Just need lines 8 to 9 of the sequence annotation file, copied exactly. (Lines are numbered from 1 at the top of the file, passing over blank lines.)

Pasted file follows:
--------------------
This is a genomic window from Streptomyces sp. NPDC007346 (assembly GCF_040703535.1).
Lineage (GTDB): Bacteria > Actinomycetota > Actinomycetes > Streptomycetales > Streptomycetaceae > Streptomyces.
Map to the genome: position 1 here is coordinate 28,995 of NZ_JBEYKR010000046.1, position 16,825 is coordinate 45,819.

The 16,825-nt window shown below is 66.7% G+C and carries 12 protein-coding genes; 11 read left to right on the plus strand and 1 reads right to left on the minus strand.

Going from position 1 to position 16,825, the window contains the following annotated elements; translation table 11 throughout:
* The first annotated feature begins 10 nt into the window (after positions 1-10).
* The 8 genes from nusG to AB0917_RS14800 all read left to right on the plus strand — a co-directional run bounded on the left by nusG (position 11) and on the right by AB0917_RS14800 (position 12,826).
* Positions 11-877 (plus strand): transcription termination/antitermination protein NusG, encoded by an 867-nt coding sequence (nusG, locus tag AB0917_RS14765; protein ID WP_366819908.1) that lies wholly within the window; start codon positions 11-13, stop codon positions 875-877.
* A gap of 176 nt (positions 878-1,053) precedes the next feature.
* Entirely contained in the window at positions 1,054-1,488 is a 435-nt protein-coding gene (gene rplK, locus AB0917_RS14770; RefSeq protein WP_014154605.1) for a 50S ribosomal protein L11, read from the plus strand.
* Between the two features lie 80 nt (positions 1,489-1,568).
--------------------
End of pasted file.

* Positions 11-877 (plus strand): transcription termination/antitermination protein NusG, encoded by an 867-nt coding sequence (nusG, locus tag AB0917_RS14765; protein ID WP_366819908.1) that lies wholly within the window; start codon positions 11-13, stop codon positions 875-877.
* A gap of 176 nt (positions 878-1,053) precedes the next feature.